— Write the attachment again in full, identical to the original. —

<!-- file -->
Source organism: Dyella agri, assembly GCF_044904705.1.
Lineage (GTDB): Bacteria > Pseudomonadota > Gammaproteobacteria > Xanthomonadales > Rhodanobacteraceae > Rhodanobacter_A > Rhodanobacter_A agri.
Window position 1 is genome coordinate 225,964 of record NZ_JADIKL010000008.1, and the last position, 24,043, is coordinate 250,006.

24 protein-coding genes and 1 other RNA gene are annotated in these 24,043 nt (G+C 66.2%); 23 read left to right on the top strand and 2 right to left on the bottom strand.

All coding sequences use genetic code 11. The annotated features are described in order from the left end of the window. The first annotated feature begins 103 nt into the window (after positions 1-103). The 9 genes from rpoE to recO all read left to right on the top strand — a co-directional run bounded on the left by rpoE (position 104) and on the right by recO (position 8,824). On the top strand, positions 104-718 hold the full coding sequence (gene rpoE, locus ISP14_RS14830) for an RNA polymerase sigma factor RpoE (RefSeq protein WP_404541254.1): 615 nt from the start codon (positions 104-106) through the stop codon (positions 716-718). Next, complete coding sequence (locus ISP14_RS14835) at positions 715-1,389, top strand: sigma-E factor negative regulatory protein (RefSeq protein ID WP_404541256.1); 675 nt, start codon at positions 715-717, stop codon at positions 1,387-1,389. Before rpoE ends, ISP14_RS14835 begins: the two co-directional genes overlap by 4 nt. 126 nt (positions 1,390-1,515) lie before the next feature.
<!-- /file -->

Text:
Source organism: Dyella agri, assembly GCF_044904705.1.
Lineage (GTDB): Bacteria > Pseudomonadota > Gammaproteobacteria > Xanthomonadales > Rhodanobacteraceae > Rhodanobacter_A > Rhodanobacter_A agri.
Window position 1 is genome coordinate 225,964 of record NZ_JADIKL010000008.1, and the last position, 24,043, is coordinate 250,006.

24 protein-coding genes and 1 other RNA gene are annotated in these 24,043 nt (G+C 66.2%); 23 read left to right on the top strand and 2 right to left on the bottom strand.

All coding sequences use genetic code 11. The annotated features are described in order from the left end of the window. The first annotated feature begins 103 nt into the window (after positions 1-103). The 9 genes from rpoE to recO all read left to right on the top strand — a co-directional run bounded on the left by rpoE (position 104) and on the right by recO (position 8,824). On the top strand, positions 104-718 hold the full coding sequence (gene rpoE, locus ISP14_RS14830) for an RNA polymerase sigma factor RpoE (RefSeq protein WP_404541254.1): 615 nt from the start codon (positions 104-106) through the stop codon (positions 716-718). Next, complete coding sequence (locus ISP14_RS14835) at positions 715-1,389, top strand: sigma-E factor negative regulatory protein (RefSeq protein ID WP_404541256.1); 675 nt, start codon at positions 715-717, stop codon at positions 1,387-1,389. Before rpoE ends, ISP14_RS14835 begins: the two co-directional genes overlap by 4 nt. 126 nt (positions 1,390-1,515) lie before the next feature.